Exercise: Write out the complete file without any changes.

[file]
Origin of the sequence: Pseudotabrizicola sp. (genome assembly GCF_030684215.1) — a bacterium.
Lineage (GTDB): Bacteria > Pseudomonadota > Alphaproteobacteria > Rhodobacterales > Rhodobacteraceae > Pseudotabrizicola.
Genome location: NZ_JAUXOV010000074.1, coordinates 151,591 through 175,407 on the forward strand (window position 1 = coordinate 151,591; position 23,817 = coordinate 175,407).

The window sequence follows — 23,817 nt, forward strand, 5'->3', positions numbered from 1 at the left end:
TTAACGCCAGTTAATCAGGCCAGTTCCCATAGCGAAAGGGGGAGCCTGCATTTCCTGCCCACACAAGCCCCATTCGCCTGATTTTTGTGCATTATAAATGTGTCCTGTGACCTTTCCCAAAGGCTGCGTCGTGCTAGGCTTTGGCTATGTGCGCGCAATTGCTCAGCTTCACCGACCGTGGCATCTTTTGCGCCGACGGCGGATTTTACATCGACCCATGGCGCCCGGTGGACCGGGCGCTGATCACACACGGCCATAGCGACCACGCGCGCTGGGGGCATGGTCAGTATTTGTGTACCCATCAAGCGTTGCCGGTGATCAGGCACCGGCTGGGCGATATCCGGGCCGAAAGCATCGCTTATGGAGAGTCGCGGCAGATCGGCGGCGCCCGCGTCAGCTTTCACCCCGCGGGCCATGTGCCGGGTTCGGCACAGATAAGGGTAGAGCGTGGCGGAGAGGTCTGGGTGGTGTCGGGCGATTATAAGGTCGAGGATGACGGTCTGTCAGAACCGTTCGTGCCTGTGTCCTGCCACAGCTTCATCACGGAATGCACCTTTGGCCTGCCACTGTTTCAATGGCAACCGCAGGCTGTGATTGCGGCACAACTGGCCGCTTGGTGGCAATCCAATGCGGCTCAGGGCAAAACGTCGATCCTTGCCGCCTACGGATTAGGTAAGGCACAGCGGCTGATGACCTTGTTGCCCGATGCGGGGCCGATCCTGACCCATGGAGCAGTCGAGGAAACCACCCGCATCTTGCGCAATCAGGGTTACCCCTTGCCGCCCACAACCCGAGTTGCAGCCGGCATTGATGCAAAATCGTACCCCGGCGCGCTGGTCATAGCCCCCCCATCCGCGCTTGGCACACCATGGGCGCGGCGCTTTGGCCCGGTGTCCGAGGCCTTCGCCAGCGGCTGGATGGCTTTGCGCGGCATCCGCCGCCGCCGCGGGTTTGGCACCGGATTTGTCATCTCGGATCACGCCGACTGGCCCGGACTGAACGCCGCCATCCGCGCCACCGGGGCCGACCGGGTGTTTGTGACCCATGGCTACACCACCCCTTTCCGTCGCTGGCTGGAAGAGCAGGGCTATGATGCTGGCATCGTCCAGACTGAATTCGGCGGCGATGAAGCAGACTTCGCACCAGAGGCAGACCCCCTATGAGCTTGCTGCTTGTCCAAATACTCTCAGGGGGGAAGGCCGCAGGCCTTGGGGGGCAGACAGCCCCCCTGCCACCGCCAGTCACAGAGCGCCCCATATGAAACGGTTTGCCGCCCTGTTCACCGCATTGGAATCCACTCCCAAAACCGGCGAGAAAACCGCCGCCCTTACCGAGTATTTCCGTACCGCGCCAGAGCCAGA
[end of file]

Origin of the sequence: Pseudotabrizicola sp. (genome assembly GCF_030684215.1) — a bacterium.
Lineage (GTDB): Bacteria > Pseudomonadota > Alphaproteobacteria > Rhodobacterales > Rhodobacteraceae > Pseudotabrizicola.
Genome location: NZ_JAUXOV010000074.1, coordinates 151,591 through 175,407 on the forward strand (window position 1 = coordinate 151,591; position 23,817 = coordinate 175,407).

The window sequence follows — 23,817 nt, forward strand, 5'->3', positions numbered from 1 at the left end:
TTAACGCCAGTTAATCAGGCCAGTTCCCATAGCGAAAGGGGGAGCCTGCATTTCCTGCCCACACAAGCCCCATTCGCCTGATTTTTGTGCATTATAAATGTGTCCTGTGACCTTTCCCAAAGGCTGCGTCGTGCTAGGCTTTGGCTATGTGCGCGCAATTGCTCAGCTTCACCGACCGTGGCATCTTTTGCGCCGACGGCGGATTTTACATCGACCCATGGCGCCCGGTGGACCGGGCGCTGATCACACACGGCCATAGCGACCACGCGCGCTGGGGGCATGGTCAGTATTTGTGTACCCATCAAGCGTTGCCGGTGATCAGGCACCGGCTGGGCGATATCCGGGCCGAAAGCATCGCTTATGGAGAGTCGCGGCAGATCGGCGGCGCCCGCGTCAGCTTTCACCCCGCGGGCCATGTGCCGGGTTCGGCACAGATAAGGGTAGAGCGTGGCGGAGAGGTCTGGGTGGTGTCGGGCGATTATAAGGTCGAGGATGACGGTCTGTCAGAACCGTTCGTGCCTGTGTCCTGCCACAGCTTCATCACGGAATGCACCTTTGGCCTGCCACTGTTTCAATGGCAACCGCAGGCTGTGATTGCGGCACAACTGGCCGCTTGGTGGCAATCCAATGCGGCTCAGGGCAAAACGTCGATCCTTGCCGCCTACGGATTAGGTAAGGCACAGCGGCTGATGACCTTGTTGCCCGATGCGGGGCCGATCCTGACCCATGGAGCAGTCGAGGAAACCACCCGCATCTTGCGCAATCAGGGTTACCCCTTGCCGCCCACAACCCGAGTTGCAGCCGGCATTGATGCAAAATCGTACCCCGGCGCGCTGGTCATAGCCCCCCCATCCGCGCTTGGCACACCATGGGCGCGGCGCTTTGGCCCGGTGTCCGAGGCCTTCGCCAGCGGCTGGATGGCTTTGCGCGGCATCCGCCGCCGCCGCGGGTTTGGCACCGGATTTGTCATCTCGGATCACGCCGACTGGCCCGGACTGAACGCCGCCATCCGCGCCACCGGGGCCGACCGGGTGTTTGTGACCCATGGCTACACCACCCCTTTCCGTCGCTGGCTGGAAGAGCAGGGCTATGATGCTGGCATCGTCCAGACTGAATTCGGCGGCGATGAAGCAGACTTCGCACCAGAGGCAGACCCCCTATGAGCTTGCTGCTTGTCCAAATACTCTCAGGGGGGAAGGCCGCAGGCCTTGGGGGGCAGACAGCCCCCCTGCCACCGCCAGTCACAGAGCGCCCCATATGAAACGGTTTGCCGCCCTGTTCACCGCATTGGAATCCACTCCCAAAACCGGCGAGAAAACCGCCGCCCTTACCGAGTATTTCCGTACCGCGCCAGAGCCAGA